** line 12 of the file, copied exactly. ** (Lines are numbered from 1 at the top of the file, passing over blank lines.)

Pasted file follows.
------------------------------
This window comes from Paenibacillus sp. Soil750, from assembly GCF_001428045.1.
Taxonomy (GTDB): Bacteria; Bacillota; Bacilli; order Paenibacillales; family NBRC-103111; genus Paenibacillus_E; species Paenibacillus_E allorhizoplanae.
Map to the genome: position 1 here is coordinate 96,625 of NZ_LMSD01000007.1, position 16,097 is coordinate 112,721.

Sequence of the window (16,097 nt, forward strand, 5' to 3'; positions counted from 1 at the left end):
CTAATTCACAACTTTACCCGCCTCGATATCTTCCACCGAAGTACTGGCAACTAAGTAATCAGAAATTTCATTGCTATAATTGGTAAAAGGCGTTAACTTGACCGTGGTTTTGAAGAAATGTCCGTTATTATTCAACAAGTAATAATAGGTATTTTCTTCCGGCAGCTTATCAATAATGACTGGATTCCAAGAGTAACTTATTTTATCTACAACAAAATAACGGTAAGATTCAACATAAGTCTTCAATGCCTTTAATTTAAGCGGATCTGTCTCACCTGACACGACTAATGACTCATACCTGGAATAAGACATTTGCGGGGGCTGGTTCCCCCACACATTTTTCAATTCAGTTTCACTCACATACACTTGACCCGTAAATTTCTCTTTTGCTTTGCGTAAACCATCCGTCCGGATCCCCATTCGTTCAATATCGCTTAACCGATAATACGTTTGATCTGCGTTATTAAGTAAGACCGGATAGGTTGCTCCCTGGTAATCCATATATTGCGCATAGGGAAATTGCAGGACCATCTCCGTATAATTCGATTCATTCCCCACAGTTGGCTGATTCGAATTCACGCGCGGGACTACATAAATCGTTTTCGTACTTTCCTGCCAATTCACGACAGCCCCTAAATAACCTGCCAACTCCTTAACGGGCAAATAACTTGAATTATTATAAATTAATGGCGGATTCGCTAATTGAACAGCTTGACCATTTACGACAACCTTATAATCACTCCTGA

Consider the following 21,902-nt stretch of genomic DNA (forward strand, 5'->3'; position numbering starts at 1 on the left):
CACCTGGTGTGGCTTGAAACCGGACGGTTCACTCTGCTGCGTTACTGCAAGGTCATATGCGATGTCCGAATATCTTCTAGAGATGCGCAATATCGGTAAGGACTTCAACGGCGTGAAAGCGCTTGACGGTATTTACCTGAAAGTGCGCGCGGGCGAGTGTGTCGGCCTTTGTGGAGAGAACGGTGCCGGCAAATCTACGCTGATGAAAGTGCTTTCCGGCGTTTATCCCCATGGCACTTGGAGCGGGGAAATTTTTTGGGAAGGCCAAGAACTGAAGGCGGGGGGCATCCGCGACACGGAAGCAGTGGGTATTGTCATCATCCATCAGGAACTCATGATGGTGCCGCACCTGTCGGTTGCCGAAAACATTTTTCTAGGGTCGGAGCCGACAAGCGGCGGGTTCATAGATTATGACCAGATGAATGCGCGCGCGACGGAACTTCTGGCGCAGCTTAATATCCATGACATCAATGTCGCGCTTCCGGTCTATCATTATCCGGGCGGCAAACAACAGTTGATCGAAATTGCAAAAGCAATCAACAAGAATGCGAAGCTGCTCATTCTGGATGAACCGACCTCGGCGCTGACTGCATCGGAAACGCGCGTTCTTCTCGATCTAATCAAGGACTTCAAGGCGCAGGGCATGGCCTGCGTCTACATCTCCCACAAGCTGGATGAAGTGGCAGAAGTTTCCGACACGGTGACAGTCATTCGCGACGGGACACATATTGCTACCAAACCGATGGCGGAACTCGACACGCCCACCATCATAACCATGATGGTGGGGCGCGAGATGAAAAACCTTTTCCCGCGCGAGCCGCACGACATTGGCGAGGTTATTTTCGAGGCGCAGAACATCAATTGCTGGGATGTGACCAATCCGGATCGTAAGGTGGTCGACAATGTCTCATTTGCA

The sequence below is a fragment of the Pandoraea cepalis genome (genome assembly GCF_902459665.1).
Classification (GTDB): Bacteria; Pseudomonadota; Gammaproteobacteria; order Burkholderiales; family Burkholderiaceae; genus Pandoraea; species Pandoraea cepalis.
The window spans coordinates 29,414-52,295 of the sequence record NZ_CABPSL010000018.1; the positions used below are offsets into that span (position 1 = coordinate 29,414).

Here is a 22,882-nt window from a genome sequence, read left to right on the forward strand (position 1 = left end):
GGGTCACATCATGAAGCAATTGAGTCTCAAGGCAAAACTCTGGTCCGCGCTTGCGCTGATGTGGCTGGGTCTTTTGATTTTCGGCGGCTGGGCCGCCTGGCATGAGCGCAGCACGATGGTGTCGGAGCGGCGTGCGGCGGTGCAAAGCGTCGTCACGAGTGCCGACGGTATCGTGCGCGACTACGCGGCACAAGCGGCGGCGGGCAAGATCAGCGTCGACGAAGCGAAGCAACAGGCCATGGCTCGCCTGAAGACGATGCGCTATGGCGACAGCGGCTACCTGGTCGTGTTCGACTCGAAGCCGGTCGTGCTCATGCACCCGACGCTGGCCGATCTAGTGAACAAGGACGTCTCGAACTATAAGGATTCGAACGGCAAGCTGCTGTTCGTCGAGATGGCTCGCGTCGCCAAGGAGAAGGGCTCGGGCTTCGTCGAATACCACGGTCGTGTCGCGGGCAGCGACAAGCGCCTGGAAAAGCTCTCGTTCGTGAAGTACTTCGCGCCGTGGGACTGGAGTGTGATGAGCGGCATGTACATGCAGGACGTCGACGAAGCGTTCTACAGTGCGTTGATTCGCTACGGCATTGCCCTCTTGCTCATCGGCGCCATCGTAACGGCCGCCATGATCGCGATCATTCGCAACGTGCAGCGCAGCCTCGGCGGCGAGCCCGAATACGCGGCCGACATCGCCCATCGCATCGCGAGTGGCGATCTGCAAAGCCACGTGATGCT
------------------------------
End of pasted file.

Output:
GGGTCACATCATGAAGCAATTGAGTCTCAAGGCAAAACTCTGGTCCGCGCTTGCGCTGATGTGGCTGGGTCTTTTGATTTTCGGCGGCTGGGCCGCCTGGCATGAGCGCAGCACGATGGTGTCGGAGCGGCGTGCGGCGGTGCAAAGCGTCGTCACGAGTGCCGACGGTATCGTGCGCGACTACGCGGCACAAGCGGCGGCGGGCAAGATCAGCGTCGACGAAGCGAAGCAACAGGCCATGGCTCGCCTGAAGACGATGCGCTATGGCGACAGCGGCTACCTGGTCGTGTTCGACTCGAAGCCGGTCGTGCTCATGCACCCGACGCTGGCCGATCTAGTGAACAAGGACGTCTCGAACTATAAGGATTCGAACGGCAAGCTGCTGTTCGTCGAGATGGCTCGCGTCGCCAAGGAGAAGGGCTCGGGCTTCGTCGAATACCACGGTCGTGTCGCGGGCAGCGACAAGCGCCTGGAAAAGCTCTCGTTCGTGAAGTACTTCGCGCCGTGGGACTGGAGTGTGATGAGCGGCATGTACATGCAGGACGTCGACGAAGCGTTCTACAGTGCGTTGATTCGCTACGGCATTGCCCTCTTGCTCATCGGCGCCATCGTAACGGCCGCCATGATCGCGATCATTCGCAACGTGCAGCGCAGCCTCGGCGGCGAGCCCGAATACGCGGCCGACATCGCCCATCGCATCGCGAGTGGCGATCTGCAAAGCCACGTGATGCT